Eaton (ETN) is a solid industrial company. Its specialty is power management. Eaton makes electrical components and systems, hydraulics components and systems, and pneumatic systems with a variety of applications.
It has racked up solid earnings recently. But Eaton is a cyclical company, meaning it does best when the economy is strong. With much of the global economy turning stagnant, it might be a good idea to wait on purchasing Eaton stock, picking it up on as a value play if its share price slips lower.
As for earnings, Eaton’s profit soared 49 percent in the second quarter to $336 million from a year earlier. Sales jumped 21 percent to $4.09 billion. Operating margins in the company’s segments hit a record 13.9 percent, and management raised its full-year 2011 target to 14.5 percent.
Many analysts are bullish on Eaton, including Mathew Christy of Standard & Poor’s, who has a four-star buy rating on the stock (out of a possible five). “We think ETN will experience significantly improved results as the company benefits from an expected recovery in the global economy,” he wrote in early August.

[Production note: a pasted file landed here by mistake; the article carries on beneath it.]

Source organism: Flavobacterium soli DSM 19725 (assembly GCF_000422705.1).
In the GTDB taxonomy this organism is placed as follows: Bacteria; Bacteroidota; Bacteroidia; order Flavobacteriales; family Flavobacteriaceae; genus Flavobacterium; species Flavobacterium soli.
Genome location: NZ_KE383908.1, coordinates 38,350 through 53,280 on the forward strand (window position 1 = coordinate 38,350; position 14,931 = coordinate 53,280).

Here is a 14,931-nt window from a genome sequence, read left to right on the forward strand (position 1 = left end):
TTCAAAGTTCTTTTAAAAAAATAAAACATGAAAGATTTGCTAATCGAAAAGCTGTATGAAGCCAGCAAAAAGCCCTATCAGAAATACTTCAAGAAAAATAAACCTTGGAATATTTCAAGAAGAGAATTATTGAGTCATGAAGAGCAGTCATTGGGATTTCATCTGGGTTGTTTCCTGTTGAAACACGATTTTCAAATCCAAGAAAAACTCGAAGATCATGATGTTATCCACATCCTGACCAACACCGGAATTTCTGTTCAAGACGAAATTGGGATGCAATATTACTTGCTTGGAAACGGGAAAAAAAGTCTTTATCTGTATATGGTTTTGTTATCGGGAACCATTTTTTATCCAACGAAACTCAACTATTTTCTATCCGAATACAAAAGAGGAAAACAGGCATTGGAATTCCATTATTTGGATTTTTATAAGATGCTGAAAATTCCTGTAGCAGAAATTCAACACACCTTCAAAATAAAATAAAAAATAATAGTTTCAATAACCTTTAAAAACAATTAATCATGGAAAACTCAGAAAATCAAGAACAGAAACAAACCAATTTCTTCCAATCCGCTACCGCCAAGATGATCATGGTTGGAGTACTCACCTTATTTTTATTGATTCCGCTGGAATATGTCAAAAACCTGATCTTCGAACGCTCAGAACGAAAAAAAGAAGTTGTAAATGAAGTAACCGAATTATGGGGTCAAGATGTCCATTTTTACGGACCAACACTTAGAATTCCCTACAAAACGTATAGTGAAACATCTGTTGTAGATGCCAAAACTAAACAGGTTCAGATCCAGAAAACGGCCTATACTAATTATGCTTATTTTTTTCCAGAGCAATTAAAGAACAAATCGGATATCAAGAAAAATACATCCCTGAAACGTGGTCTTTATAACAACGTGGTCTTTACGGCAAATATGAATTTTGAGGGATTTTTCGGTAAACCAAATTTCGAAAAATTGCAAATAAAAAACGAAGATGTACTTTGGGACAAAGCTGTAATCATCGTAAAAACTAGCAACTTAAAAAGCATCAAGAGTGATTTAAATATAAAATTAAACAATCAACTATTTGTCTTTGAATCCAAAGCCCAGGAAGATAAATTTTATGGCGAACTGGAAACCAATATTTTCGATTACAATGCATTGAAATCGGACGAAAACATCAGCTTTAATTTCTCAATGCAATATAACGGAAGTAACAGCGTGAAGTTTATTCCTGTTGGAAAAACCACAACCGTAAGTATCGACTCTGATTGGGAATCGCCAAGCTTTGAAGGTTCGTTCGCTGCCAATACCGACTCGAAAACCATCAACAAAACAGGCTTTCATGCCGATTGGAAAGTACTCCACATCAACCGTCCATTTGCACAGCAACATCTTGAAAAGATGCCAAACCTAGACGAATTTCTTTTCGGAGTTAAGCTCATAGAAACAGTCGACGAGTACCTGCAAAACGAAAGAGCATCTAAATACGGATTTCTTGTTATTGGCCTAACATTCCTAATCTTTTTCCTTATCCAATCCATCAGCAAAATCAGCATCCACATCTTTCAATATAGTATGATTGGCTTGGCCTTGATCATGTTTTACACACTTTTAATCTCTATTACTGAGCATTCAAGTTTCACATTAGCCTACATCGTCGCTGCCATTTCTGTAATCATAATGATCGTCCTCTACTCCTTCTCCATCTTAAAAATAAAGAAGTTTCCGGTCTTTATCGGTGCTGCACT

“In addition, we see higher sales in businesses that can be characterized as mid-cycle, which comprise about a third of total revenue, along with greater end-market demand.”
Christy forecast a revenue increase of 19 percent for 2011 as a whole, again based on belief in a continuing global economic recovery.
But the economic outlook for the United States and Europe has worsened sharply in the past few weeks. Annualized U.S. growth has been revised down to 1 percent for the second quarter and 0.4 percent for the first quarter.
Most economists expect little pick-up in the second half of the year and some fear a double-dip recession. The picture isn’t any better in most of Europe, where even France and Germany are at risk of falling into another downturn.
Eaton generates 26 percent of its sales in emerging markets, but those economies are starting to slow too. The company next reports around Oct. 20.
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